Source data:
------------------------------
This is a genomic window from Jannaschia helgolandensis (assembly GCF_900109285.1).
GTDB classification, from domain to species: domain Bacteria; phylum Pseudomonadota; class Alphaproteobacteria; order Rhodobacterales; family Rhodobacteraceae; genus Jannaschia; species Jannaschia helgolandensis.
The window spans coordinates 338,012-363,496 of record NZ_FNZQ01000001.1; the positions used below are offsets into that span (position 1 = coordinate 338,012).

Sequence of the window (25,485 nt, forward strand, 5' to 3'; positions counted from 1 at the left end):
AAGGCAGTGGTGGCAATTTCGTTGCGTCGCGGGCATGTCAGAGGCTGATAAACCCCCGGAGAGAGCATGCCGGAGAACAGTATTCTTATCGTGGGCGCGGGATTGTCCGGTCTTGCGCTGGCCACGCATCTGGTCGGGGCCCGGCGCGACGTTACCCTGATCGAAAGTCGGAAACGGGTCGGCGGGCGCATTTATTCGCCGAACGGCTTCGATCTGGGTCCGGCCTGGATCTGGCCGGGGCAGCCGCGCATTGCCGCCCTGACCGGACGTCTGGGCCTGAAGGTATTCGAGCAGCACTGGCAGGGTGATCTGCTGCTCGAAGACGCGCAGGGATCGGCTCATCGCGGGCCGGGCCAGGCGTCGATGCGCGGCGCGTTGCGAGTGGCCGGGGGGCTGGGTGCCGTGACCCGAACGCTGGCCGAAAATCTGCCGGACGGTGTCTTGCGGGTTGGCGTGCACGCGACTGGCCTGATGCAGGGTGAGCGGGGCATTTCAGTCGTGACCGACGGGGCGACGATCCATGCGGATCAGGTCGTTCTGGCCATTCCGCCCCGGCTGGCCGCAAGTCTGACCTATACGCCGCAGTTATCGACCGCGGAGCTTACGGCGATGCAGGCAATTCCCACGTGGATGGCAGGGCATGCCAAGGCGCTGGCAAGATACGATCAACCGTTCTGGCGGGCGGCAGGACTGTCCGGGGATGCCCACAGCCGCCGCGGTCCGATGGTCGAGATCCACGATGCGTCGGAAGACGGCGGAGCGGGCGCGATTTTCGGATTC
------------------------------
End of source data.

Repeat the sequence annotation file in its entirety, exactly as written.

This is a genomic window from Jannaschia helgolandensis (assembly GCF_900109285.1).
GTDB classification, from domain to species: domain Bacteria; phylum Pseudomonadota; class Alphaproteobacteria; order Rhodobacterales; family Rhodobacteraceae; genus Jannaschia; species Jannaschia helgolandensis.
The window spans coordinates 338,012-363,496 of record NZ_FNZQ01000001.1; the positions used below are offsets into that span (position 1 = coordinate 338,012).

Sequence of the window (25,485 nt, forward strand, 5' to 3'; positions counted from 1 at the left end):
AAGGCAGTGGTGGCAATTTCGTTGCGTCGCGGGCATGTCAGAGGCTGATAAACCCCCGGAGAGAGCATGCCGGAGAACAGTATTCTTATCGTGGGCGCGGGATTGTCCGGTCTTGCGCTGGCCACGCATCTGGTCGGGGCCCGGCGCGACGTTACCCTGATCGAAAGTCGGAAACGGGTCGGCGGGCGCATTTATTCGCCGAACGGCTTCGATCTGGGTCCGGCCTGGATCTGGCCGGGGCAGCCGCGCATTGCCGCCCTGACCGGACGTCTGGGCCTGAAGGTATTCGAGCAGCACTGGCAGGGTGATCTGCTGCTCGAAGACGCGCAGGGATCGGCTCATCGCGGGCCGGGCCAGGCGTCGATGCGCGGCGCGTTGCGAGTGGCCGGGGGGCTGGGTGCCGTGACCCGAACGCTGGCCGAAAATCTGCCGGACGGTGTCTTGCGGGTTGGCGTGCACGCGACTGGCCTGATGCAGGGTGAGCGGGGCATTTCAGTCGTGACCGACGGGGCGACGATCCATGCGGATCAGGTCGTTCTGGCCATTCCGCCCCGGCTGGCCGCAAGTCTGACCTATACGCCGCAGTTATCGACCGCGGAGCTTACGGCGATGCAGGCAATTCCCACGTGGATGGCAGGGCATGCCAAGGCGCTGGCAAGATACGATCAACCGTTCTGGCGGGCGGCAGGACTGTCCGGGGATGCCCACAGCCGCCGCGGTCCGATGGTCGAGATCCACGATGCGTCGGAAGACGGCGGAGCGGGCGCGATTTTCGGATTC